John Walter's book, Covenanting Citizens: The Protestation Oath and the Making of a Popular Parliamentarian Culture in the English Revolution, transforms our view of the popular background to the civil wars that broke out in England in 1642. It also offers a gripping account of the high political struggle to divide the nation along religious lines and to consolidate a very broad Protestant coalition against the catholicising actions of Charles I (at the very least his indifference to the threat of popery) and to put Ministers of the Word in charge of a mass mobilisation of hearts and minds. It is a story of progressive radicalisation. It began in early May 1641, at a moment of supreme stress that coincided with separate failed and foiled coups by the King and by the queen and that were intended both to save the Earl of Strafford from the axe, and also in the long run to shake the king free from a new dependence on a Parliament that he could not legally dissolve. Amid much acrimony and mutual suspicion, the Protestation was passed by the Commons on 3 May and was printed in slightly different versions two days later. Then, in the late winter of 1641/2 it was reissued and was made a campaign of mass subscription, with full sets of subscribers (and lists of non-subscriber) returned to Parliament. The taking of the Protestation was to be a bond that inspired and shaped the political choices of many people of all social groups throughout the 1640s.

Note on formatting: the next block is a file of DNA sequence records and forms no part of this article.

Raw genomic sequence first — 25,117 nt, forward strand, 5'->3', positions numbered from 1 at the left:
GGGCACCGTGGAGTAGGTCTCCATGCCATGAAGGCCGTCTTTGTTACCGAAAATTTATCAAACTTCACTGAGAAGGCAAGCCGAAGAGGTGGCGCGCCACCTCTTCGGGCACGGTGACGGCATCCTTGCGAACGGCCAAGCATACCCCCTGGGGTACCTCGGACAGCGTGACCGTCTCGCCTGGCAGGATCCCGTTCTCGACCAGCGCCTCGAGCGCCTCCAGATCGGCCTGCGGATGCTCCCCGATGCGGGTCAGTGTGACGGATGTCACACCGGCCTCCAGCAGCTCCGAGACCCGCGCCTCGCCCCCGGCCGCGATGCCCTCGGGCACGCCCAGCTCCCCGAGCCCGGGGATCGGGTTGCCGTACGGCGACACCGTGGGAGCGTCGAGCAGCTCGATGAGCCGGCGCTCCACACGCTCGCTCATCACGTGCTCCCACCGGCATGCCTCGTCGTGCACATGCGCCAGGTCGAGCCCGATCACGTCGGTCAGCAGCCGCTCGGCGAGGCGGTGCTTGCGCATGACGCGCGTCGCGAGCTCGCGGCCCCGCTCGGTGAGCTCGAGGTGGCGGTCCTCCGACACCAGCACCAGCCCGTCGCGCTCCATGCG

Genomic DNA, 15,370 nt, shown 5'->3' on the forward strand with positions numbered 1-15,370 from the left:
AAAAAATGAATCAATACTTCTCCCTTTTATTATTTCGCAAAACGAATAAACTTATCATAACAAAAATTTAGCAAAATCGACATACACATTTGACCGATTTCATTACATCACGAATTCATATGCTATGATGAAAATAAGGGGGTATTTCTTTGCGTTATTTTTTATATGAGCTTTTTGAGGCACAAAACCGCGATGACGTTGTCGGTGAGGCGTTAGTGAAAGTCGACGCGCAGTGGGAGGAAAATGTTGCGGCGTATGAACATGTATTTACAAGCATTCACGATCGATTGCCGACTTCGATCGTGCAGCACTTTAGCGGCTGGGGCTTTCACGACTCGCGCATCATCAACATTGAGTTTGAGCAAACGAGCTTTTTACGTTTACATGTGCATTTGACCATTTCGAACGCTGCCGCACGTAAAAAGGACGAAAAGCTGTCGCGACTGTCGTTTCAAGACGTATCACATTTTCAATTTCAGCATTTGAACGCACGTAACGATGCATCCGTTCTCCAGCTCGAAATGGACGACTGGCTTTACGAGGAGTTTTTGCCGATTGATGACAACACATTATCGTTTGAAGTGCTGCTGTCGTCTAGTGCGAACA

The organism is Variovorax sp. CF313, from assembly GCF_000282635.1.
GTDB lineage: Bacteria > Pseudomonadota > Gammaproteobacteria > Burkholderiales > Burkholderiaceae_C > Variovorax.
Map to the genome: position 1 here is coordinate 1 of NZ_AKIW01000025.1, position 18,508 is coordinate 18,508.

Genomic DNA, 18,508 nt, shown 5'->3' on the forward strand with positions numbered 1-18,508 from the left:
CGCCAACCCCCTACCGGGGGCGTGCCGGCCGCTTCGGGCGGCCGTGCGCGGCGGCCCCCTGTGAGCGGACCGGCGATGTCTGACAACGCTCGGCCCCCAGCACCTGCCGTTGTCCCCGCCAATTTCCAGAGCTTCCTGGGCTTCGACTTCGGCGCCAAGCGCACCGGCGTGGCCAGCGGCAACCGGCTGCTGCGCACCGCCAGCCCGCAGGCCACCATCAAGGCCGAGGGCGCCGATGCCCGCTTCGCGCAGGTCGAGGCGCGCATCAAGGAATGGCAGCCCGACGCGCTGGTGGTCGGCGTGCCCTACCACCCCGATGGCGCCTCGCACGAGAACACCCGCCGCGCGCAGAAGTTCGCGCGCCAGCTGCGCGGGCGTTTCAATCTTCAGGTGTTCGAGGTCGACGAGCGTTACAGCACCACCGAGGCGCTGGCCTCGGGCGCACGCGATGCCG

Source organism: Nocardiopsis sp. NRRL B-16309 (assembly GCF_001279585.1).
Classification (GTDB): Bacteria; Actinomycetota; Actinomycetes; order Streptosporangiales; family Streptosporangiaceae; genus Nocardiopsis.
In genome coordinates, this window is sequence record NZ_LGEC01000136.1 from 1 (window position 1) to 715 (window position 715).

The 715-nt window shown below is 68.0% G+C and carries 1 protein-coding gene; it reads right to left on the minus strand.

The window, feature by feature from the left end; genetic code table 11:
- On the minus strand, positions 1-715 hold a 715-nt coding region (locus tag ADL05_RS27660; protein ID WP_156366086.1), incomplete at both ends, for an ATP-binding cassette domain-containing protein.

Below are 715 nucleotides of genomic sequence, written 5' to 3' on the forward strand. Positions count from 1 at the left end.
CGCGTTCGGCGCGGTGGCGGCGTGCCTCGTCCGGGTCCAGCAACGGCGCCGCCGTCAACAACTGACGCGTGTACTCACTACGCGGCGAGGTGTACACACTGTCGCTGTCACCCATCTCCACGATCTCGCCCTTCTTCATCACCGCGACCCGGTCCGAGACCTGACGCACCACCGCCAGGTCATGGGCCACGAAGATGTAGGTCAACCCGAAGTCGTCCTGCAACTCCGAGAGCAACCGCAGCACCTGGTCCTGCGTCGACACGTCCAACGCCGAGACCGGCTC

This chapter is intended as an adornment to John's great book. It examines the Oath (or, as it turns out, oaths) taken by the ‘rebels’ in Ireland in the years 1641–7. It shows how, from March 1642 onwards, the English Protestation was (at least as a mirror image) an inspiration to Irish Catholics, who intended their fierce loyalty to the House of Stuart and modest claims to religious liberty, as a rebuke to Puritan-parliamentarianism. The chapter explores why the Confederate Catholics were unable to agree on a single form of the Oath and it explores the ethnic and social tensions revealed by that failure. The Irish Protestation was, in many respects, more radical than the English Protestation, but – partly as a result – it was far less effective in meeting its immediate and longer-term purposes.